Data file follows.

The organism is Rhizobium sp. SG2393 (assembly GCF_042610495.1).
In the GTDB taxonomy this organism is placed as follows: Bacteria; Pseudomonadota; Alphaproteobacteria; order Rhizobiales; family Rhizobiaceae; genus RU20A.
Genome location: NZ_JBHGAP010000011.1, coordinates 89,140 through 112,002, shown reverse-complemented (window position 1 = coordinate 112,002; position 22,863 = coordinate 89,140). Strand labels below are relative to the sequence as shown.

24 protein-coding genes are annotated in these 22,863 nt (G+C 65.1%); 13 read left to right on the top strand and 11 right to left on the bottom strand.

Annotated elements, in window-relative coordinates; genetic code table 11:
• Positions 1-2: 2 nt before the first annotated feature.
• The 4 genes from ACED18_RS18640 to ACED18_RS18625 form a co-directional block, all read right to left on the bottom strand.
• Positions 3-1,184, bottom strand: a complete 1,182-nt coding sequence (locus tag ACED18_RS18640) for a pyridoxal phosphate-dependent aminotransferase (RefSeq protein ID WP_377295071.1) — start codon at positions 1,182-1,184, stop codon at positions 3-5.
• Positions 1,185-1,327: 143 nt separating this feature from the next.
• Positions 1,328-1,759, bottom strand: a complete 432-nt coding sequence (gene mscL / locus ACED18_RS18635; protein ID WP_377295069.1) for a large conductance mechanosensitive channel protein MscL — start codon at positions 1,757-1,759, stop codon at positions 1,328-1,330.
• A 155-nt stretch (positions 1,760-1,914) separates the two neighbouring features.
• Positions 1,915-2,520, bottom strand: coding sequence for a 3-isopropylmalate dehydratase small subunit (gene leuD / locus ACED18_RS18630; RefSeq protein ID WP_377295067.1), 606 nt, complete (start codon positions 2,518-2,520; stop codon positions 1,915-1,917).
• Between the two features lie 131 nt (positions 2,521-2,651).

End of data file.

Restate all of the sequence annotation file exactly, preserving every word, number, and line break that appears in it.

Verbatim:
The organism is Rhizobium sp. SG2393 (assembly GCF_042610495.1).
In the GTDB taxonomy this organism is placed as follows: Bacteria; Pseudomonadota; Alphaproteobacteria; order Rhizobiales; family Rhizobiaceae; genus RU20A.
Genome location: NZ_JBHGAP010000011.1, coordinates 89,140 through 112,002, shown reverse-complemented (window position 1 = coordinate 112,002; position 22,863 = coordinate 89,140). Strand labels below are relative to the sequence as shown.

24 protein-coding genes are annotated in these 22,863 nt (G+C 65.1%); 13 read left to right on the top strand and 11 right to left on the bottom strand.

Annotated elements, in window-relative coordinates; genetic code table 11:
• Positions 1-2: 2 nt before the first annotated feature.
• The 4 genes from ACED18_RS18640 to ACED18_RS18625 form a co-directional block, all read right to left on the bottom strand.
• Positions 3-1,184, bottom strand: a complete 1,182-nt coding sequence (locus tag ACED18_RS18640) for a pyridoxal phosphate-dependent aminotransferase (RefSeq protein ID WP_377295071.1) — start codon at positions 1,182-1,184, stop codon at positions 3-5.
• Positions 1,185-1,327: 143 nt separating this feature from the next.
• Positions 1,328-1,759, bottom strand: a complete 432-nt coding sequence (gene mscL / locus ACED18_RS18635; protein ID WP_377295069.1) for a large conductance mechanosensitive channel protein MscL — start codon at positions 1,757-1,759, stop codon at positions 1,328-1,330.
• A 155-nt stretch (positions 1,760-1,914) separates the two neighbouring features.
• Positions 1,915-2,520, bottom strand: coding sequence for a 3-isopropylmalate dehydratase small subunit (gene leuD / locus ACED18_RS18630; RefSeq protein ID WP_377295067.1), 606 nt, complete (start codon positions 2,518-2,520; stop codon positions 1,915-1,917).
• Between the two features lie 131 nt (positions 2,521-2,651).